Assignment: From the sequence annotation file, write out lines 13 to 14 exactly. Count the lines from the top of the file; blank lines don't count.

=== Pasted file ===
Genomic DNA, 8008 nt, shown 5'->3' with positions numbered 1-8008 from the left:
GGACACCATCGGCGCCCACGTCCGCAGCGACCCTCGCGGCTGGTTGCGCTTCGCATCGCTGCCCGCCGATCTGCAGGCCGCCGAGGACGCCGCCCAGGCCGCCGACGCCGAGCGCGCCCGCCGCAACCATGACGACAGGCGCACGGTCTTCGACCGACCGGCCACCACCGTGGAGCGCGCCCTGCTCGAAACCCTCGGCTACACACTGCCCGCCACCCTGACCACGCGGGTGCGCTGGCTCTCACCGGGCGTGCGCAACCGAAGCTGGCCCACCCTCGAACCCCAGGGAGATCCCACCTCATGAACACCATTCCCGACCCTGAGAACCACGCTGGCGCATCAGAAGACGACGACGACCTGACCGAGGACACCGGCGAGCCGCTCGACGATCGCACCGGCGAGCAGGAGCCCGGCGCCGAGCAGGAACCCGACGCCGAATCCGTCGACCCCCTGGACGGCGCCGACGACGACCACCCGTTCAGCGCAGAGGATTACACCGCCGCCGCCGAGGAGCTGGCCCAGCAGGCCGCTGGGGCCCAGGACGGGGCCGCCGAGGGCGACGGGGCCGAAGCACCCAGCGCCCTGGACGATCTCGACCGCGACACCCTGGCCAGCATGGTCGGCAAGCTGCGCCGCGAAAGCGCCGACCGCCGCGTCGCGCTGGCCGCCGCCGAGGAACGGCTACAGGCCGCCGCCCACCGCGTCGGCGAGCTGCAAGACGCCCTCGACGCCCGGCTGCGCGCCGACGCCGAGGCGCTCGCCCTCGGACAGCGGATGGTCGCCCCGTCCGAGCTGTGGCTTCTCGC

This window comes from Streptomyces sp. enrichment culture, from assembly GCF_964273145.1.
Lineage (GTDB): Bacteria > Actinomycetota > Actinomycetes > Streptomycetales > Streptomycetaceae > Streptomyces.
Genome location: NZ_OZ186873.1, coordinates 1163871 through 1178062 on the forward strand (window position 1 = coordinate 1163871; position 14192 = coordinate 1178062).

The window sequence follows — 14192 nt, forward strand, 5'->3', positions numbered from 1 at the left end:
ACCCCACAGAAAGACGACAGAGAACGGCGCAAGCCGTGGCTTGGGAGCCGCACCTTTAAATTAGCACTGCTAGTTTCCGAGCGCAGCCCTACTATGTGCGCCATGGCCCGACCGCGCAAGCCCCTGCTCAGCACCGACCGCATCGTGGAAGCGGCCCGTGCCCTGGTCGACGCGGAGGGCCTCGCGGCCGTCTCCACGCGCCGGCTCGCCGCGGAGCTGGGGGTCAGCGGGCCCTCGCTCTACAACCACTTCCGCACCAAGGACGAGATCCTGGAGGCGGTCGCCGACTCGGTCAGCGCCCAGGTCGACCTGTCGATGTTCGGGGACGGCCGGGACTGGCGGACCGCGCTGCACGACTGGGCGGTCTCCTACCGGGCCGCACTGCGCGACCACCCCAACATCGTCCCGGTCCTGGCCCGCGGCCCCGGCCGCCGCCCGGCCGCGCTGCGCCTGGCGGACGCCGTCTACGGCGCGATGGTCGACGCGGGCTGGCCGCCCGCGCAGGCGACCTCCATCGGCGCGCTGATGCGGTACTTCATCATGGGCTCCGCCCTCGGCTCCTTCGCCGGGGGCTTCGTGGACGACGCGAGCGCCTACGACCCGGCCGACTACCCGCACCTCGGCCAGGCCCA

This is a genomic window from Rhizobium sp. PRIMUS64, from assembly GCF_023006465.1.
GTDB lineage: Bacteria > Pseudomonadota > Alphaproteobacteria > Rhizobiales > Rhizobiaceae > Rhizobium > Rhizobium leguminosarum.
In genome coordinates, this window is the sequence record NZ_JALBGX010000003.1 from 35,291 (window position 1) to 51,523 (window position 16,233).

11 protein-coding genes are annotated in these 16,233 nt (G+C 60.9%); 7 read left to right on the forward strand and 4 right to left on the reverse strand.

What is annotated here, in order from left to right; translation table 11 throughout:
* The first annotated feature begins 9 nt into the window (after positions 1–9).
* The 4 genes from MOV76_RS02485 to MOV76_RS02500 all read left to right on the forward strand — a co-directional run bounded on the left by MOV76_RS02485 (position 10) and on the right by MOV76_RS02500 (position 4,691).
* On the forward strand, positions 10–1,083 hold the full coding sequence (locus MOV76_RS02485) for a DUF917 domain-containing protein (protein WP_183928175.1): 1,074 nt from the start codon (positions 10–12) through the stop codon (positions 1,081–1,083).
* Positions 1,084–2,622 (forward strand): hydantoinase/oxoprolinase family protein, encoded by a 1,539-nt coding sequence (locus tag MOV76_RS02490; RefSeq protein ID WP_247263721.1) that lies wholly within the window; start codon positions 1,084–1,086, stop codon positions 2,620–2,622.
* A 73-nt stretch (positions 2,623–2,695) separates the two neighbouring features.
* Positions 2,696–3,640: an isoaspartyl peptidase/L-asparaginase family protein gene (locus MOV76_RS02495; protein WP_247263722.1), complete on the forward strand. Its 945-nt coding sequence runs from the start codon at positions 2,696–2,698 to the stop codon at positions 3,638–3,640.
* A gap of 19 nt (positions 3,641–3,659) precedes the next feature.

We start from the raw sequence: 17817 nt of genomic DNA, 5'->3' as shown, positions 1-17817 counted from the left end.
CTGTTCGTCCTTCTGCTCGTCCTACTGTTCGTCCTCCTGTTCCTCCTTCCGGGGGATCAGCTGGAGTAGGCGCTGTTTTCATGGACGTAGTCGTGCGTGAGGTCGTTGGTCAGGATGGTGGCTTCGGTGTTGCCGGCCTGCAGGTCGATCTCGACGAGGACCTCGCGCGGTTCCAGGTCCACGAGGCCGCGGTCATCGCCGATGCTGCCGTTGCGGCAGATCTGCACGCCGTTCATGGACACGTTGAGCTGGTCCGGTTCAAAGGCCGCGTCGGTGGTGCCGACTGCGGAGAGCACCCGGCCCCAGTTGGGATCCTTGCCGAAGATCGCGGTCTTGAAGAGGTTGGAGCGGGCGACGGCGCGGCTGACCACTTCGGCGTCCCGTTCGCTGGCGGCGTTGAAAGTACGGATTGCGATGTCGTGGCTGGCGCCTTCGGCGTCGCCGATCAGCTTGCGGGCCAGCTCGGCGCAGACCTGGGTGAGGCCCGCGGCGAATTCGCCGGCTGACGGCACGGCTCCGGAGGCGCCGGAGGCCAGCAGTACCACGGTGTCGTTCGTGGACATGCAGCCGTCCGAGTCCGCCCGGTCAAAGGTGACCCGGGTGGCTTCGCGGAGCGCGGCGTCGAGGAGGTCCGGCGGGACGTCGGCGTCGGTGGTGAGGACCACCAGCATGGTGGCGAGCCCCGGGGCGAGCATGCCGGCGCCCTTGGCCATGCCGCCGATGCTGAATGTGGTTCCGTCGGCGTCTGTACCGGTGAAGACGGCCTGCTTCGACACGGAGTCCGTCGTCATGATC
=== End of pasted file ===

* The first annotated feature begins 9 nt into the window (after positions 1–9).
* The 4 genes from MOV76_RS02485 to MOV76_RS02500 all read left to right on the forward strand — a co-directional run bounded on the left by MOV76_RS02485 (position 10) and on the right by MOV76_RS02500 (position 4,691).